Three, seven and fourteen days after MCAO (n = 5 in each group), the experimental rats were deeply anesthetized and transcardially perfused with 0.9% NaCl (normal saline), followed by 4% paraformaldehyde (PFA) solution in PBS (pH 7.4). Brains were removed, post-fixed in 4% PFA for 6 h, and then transferred to 20% sucrose overnight for cryoprotection. Then tissue blocks of 2 mm thickness were prepared by coronal section, and stored at −20 °C. For immunostaining, coronal sections of 10 μm thickness were cut with a cryostat. For blocking nonspecific binding, the tissue sections were treated with blocking buffer containing 5% normal horse or goat sera and 0.1% TritonX 100 for 30 min. Sections were incubated overnight at 4 °C with primary antibodies. Following primary antibodies were used: mouse anti-PSA-NCAM IgG (1: 100, Santa Cruz Biotechnology, Santa Cruz, CA), goat anti-SDF-1 IgG (1: 100, Santa Cruz), rabbit anti-β-tubulin IgG (1: 1000, Abcam), GFAP (DAKO, Glostrup, Denmark), mouse anti-rat CD68 IgG (1: 100, ED-1, Oxford Biotechnology, Oxford, UK) and mouse anti-human nuclei IgG (1: 100, Abcam). After washes with PBS, sections were incubated with appropriate species specific fluorescence-conjugated IgG (goat-anti-mouse IgG Texas red, goat anti-mouse IgG Texas FITC, goat anti-rabbit Texas red, goat anti-rabbit IgG FITC, or donkey anti-goat IgG FITC, 1:200, Santa Cruz) for 1 h. Hoechst 33258 (Sigma, St. Louis, MO) staining was done to identify nuclei of the cells. After staining, sections were mounted with Ultramount (DAKO) and photographed with a fluorescence microscopy system (Nikon E600). For immunohistochemical analysis, immunostained sections were examined blindly by 2 investigators (YI and AN). Cell counting was done in 3 consecutive sections of 2 mm apart in 5 random fields of designated areas at X400 magnification.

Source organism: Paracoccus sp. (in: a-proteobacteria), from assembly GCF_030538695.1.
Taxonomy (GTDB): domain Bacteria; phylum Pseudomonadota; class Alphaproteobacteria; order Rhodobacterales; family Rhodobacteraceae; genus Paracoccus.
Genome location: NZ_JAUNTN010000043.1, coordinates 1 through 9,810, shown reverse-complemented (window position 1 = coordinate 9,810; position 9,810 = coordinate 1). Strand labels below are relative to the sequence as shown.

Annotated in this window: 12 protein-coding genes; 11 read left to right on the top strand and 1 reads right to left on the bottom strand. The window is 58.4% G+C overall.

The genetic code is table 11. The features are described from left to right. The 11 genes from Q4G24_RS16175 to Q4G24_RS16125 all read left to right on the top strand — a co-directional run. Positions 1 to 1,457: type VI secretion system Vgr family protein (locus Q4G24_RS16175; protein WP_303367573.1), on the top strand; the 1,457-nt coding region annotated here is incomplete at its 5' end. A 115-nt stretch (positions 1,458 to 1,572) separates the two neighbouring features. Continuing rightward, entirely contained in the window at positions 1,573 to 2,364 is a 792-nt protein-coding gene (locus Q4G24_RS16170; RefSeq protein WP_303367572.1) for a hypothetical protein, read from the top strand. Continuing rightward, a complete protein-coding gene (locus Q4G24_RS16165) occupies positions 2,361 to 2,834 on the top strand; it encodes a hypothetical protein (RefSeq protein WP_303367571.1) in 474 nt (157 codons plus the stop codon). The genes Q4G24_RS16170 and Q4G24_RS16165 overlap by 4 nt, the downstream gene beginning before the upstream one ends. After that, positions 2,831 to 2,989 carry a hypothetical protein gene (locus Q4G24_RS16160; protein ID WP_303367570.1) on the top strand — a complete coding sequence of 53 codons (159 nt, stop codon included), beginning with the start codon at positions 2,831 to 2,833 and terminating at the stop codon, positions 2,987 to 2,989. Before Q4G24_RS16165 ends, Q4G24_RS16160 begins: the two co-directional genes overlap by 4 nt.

In vitro migration assay